Tomato fields in the Florida Panhandle were devastated when Hurricane Michael struck in October, wiping out the fall season for a number of growers, many of whom were small, independent operators, says Josh Freeman, associate professor and vegetable specialist at the University of Florida, Quincy. ( Josh Freeman )

Only a small percentage of Florida’s fall produce comes from the northern part of the state, but for growers in the Florida Panhandle, Hurricane Michael pretty much presented a worst-case scenario.

The hurricane, which hit in October, couldn’t have struck at a worse time, said Josh Freeman, associate professor and vegetable specialist at the University of Florida, Quincy.

Tomato, bell pepper and squash producers, who were among those hardest hit, were only about five days into their four- to six-week season.            

“They hadn’t really recouped anything,” Freeman said.

They lost at least 90% of their crops, he said.

Then, after sometimes spending three or four days clearing roads so they could get back into their fields, they found that the tomato stakes had been blown over, exposing half the plant to sun damage as temperatures soared into the 90s.

Even if growers were able to salvage some fruit, many packinghouses were damaged to the point that growers had to struggle with workarounds to pack their product.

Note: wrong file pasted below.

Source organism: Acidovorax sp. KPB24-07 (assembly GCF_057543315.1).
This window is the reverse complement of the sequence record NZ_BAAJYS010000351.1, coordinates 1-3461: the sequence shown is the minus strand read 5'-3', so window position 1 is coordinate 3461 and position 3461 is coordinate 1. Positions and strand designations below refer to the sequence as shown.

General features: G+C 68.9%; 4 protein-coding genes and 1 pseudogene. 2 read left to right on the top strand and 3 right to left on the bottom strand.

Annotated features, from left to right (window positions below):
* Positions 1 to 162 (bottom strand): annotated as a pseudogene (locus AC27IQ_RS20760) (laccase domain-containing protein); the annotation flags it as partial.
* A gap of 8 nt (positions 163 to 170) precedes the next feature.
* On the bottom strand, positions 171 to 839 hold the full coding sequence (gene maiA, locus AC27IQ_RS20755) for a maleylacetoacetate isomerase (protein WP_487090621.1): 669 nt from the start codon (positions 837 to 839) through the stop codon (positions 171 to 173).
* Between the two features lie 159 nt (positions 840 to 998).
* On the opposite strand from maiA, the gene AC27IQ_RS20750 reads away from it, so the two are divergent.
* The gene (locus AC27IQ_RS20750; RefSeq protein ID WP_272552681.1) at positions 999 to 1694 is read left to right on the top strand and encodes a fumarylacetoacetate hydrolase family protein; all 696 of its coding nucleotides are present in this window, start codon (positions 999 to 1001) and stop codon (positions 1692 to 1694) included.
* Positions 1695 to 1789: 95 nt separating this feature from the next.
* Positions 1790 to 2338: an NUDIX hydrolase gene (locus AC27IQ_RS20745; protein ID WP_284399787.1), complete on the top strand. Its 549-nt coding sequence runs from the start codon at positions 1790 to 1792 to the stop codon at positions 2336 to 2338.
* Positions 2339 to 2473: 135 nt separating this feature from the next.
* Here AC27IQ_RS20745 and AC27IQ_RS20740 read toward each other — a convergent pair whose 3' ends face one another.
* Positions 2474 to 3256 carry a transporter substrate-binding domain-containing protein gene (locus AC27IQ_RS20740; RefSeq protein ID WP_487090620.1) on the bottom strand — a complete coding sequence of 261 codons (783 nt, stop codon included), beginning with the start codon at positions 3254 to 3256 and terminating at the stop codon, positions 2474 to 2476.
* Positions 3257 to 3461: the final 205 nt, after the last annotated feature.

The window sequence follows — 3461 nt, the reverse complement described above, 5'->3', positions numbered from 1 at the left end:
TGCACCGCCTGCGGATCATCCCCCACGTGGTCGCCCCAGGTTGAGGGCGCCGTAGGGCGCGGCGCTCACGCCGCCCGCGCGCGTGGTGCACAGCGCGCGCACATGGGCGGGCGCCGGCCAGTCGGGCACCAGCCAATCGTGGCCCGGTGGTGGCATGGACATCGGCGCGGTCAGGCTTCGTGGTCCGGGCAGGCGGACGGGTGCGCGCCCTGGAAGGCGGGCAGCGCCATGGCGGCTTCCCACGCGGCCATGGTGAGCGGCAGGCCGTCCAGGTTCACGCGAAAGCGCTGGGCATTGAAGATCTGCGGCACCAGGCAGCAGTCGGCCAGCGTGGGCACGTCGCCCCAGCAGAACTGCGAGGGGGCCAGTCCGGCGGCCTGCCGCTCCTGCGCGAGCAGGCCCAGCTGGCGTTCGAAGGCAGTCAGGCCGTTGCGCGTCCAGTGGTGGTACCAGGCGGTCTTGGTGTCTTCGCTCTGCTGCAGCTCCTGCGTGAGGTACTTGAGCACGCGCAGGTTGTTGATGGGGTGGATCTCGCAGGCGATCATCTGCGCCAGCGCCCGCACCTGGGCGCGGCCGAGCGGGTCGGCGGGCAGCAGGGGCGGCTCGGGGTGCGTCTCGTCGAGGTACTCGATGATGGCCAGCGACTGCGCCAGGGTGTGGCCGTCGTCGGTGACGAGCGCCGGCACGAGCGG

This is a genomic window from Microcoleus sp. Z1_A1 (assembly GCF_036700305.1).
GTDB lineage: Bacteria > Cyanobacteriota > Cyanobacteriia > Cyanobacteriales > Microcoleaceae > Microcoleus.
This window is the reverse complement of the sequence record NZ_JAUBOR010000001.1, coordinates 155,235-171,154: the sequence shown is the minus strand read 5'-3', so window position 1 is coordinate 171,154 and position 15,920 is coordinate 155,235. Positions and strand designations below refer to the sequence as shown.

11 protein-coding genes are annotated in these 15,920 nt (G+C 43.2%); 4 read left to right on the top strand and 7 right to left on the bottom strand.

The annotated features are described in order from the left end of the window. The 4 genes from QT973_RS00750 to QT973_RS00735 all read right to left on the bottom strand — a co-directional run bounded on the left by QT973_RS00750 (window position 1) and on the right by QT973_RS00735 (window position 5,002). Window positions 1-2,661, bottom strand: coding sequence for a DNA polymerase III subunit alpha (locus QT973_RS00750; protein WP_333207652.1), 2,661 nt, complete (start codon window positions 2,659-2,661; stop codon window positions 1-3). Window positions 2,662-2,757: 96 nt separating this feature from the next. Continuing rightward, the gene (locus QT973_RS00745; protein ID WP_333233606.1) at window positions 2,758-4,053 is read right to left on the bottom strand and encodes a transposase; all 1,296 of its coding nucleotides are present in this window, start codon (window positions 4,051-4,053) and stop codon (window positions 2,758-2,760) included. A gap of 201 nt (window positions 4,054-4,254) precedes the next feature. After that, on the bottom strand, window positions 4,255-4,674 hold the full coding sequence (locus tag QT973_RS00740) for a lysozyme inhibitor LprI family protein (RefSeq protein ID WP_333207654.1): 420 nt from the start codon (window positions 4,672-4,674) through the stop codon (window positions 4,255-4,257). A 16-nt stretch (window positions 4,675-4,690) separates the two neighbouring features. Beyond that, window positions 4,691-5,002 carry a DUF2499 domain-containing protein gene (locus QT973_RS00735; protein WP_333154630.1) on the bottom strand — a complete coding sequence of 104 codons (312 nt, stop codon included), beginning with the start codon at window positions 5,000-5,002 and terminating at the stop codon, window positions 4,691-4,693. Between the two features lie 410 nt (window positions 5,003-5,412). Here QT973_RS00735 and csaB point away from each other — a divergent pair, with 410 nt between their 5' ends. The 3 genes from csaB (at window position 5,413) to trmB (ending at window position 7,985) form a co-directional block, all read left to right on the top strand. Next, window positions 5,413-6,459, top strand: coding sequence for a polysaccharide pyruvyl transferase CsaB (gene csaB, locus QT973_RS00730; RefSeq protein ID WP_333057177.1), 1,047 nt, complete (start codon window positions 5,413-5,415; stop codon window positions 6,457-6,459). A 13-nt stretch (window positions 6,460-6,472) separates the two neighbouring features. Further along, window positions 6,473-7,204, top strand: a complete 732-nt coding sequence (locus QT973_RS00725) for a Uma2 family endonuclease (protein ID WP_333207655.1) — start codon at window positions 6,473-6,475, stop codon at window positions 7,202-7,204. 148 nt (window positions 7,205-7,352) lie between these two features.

“The fall season is gone” for growers in the affected area, which includes about 200 acres of bell peppers and 1,000 to 1,500 acres of tomatoes, Freeman said.

“It’s a shame, because most of the fields looked like they had a good crop,” he said.

The effects of the storm are far from over for growers there, about half of whom are small, independent operators with only 75 to 350 acres.

They grow in one production area, so they can’t make up their losses with product from other growing regions, Freeman said, and they only harvest for a total of 10 weeks each year during the fall and spring.

“For them, this was 50% of their market year gone,” Freeman said.

Growers hope they can obtain credit to finance repairs of damaged packinghouses, pumping systems and other equipment.

Michael snapped most of the stakes on which the tomatoes are grown, and Freeman said just the cost of replacing those at 30 cents per stake with 4,000 stakes per acre could be a significant financial hit.

“It’s absolutely nonstop expense between now and the spring season with no income,” he said.